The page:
You may find our main guide useful: Living with motor neurone disease. This provides an overview of the disease and how to manage its impact. This can be downloaded or ordered as a printed pack from our helpline, MND Connect.

Our pocket sized booklet What you should you expect from your care can help support discussions with health and social care professionals. This may help lead to better outcomes for treatment and care with MND and contains the main points from the NICE guideline on motor neurone disease. NICE guidelines are produced by the National Institute of Health and Care Excellence, providing recommendations to help professionals support specific conditions, such as MND.


Swallowing, eating and drinking

If MND affects your swallow, you may find it harder to eat and drink. If movement and mobility are affected, mealtimes can take longer. As a result, you are likely to lose weight, which can impact on your wellbeing. Swallowing difficulties can also affect how you feel in company, as social occasions often involve food and drink. Select from the following for information and support.

"You may never have swallowing difficulties, but no two people with MND are the same. It's so difficult to predict the symptoms." Nina Squires, speech and language therapist

Our guide - Eating and drinking with motor neurone disease

This full colour publication reads more like a cookery book than a guide.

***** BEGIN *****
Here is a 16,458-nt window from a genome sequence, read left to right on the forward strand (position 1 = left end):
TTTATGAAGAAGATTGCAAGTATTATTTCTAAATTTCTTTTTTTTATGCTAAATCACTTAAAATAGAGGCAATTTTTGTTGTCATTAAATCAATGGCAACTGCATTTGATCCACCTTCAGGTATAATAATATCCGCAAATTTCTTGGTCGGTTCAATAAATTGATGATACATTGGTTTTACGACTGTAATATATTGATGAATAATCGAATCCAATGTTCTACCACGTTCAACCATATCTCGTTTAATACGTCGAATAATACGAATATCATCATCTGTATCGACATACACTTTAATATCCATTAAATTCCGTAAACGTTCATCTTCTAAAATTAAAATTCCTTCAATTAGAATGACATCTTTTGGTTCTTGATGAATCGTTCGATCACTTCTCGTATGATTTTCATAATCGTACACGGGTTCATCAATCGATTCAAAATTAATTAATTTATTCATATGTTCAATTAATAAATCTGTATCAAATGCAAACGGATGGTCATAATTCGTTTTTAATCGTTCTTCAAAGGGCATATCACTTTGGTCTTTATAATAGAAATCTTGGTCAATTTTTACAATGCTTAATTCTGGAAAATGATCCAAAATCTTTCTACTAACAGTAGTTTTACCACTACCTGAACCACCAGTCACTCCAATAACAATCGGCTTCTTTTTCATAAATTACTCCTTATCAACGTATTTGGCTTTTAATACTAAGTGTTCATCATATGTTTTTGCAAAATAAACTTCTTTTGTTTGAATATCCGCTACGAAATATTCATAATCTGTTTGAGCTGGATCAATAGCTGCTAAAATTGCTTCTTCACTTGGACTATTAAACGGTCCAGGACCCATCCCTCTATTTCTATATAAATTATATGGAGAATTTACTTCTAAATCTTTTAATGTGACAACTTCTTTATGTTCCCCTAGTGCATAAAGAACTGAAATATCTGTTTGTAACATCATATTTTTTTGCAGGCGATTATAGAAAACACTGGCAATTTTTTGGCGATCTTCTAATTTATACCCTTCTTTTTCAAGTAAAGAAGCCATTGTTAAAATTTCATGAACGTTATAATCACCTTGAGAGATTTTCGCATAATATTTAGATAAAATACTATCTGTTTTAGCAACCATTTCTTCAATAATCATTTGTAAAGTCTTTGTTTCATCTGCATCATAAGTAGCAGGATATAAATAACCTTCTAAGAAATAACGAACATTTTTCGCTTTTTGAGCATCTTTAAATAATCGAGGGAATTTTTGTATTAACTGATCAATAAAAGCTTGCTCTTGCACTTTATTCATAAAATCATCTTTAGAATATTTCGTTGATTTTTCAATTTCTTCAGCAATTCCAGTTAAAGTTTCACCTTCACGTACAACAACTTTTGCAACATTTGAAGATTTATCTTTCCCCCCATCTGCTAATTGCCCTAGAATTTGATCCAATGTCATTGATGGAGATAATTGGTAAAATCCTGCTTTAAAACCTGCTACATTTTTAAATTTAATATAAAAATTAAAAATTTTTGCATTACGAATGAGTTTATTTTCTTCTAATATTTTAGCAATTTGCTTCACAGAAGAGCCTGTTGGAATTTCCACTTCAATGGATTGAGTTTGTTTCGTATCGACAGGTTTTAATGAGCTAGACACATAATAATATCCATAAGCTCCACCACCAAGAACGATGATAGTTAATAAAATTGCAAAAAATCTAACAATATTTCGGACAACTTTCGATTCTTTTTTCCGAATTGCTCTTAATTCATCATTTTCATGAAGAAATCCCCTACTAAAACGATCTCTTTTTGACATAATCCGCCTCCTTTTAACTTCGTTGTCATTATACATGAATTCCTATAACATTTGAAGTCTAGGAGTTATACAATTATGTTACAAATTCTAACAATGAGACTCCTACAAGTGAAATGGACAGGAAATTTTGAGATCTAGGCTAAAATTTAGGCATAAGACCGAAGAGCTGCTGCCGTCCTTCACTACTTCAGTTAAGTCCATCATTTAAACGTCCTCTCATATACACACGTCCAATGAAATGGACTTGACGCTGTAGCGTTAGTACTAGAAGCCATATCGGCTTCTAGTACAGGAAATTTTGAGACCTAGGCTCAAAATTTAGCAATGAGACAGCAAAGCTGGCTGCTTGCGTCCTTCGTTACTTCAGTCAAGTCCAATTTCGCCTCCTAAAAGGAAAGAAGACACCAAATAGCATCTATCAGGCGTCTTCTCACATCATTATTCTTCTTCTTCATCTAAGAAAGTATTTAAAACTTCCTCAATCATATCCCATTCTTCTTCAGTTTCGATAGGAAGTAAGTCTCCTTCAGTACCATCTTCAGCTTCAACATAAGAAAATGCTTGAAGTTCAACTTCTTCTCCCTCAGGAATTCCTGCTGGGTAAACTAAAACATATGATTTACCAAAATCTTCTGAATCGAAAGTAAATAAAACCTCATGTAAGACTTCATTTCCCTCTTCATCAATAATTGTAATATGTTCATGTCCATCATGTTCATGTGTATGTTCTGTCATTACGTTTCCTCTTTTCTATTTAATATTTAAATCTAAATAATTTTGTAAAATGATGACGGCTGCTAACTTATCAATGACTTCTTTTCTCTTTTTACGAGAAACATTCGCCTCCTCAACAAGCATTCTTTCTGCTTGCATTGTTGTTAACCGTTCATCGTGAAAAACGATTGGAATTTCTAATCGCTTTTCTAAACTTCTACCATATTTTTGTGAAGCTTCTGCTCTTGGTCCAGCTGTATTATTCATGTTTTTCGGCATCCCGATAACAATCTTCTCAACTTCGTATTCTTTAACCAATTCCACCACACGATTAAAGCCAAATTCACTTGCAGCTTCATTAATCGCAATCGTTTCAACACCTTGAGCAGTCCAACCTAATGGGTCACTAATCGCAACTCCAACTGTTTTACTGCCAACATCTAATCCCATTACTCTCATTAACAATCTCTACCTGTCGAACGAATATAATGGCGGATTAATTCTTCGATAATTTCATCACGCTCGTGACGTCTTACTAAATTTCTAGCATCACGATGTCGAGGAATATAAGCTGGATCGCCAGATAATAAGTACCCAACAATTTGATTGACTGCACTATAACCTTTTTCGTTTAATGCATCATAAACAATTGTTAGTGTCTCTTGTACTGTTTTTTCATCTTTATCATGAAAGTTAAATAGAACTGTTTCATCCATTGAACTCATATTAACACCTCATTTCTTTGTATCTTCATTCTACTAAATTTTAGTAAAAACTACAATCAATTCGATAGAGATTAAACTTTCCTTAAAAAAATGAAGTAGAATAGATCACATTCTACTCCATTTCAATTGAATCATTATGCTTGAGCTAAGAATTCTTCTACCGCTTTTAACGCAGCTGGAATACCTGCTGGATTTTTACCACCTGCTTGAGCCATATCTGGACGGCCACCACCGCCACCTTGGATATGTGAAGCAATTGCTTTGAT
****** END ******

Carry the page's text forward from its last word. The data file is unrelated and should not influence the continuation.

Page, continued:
“I think the tips given are very useful. The recipes are great and good for the family or carer to try too.” Carer, supporting a person with MND

Packed full of information, tips and easy-swallow recipes, it is designed to help you maintain the enjoyment of eating and drinking with MND, for as long as possible. The recipes include dishes from families affected by MND, professionals and celebrity chefs.

You can request a free copy from our helpline MND Connect or you can view the guide here (see also our information for people with or affected by MND). You can also access a web app of the guide for use on mobile devices such as smart phones or tablets (see next drop down for more detail).

This guide has been endorsed by the British Dietetic Association (BDA).

Web app - Eating and drinking with motor neurone disease

Our handy web app for the Eating and drinking guide enables access on mobile devices, such as smart phones or tablets. This appealing resource includes all the recipes from the guide, along with a summary of the information.

Open the web app on your smart phone or tablet and add a shortcut to the device’s home screen. Instructions for this are provided on the first page of the web app in How do I use this web app?

You can then access the content quickly, for example, when shopping for recipe ingredients or preparing meals.

Recipes on our eating and drinking web app

Who can help with swallowing, eating and drinking?

If you have any concerns about your swallow, ask your GP to refer you to the following specialists for support:

  • a speech and language therapist (SLT) can assess your swallowing ability and help with swallowing techniques
  • a dietitian can advise on how to meet your nutritional needs and maintain your weight
  • an occupational therapist can help source equipment and aids to help you when eating and drinking.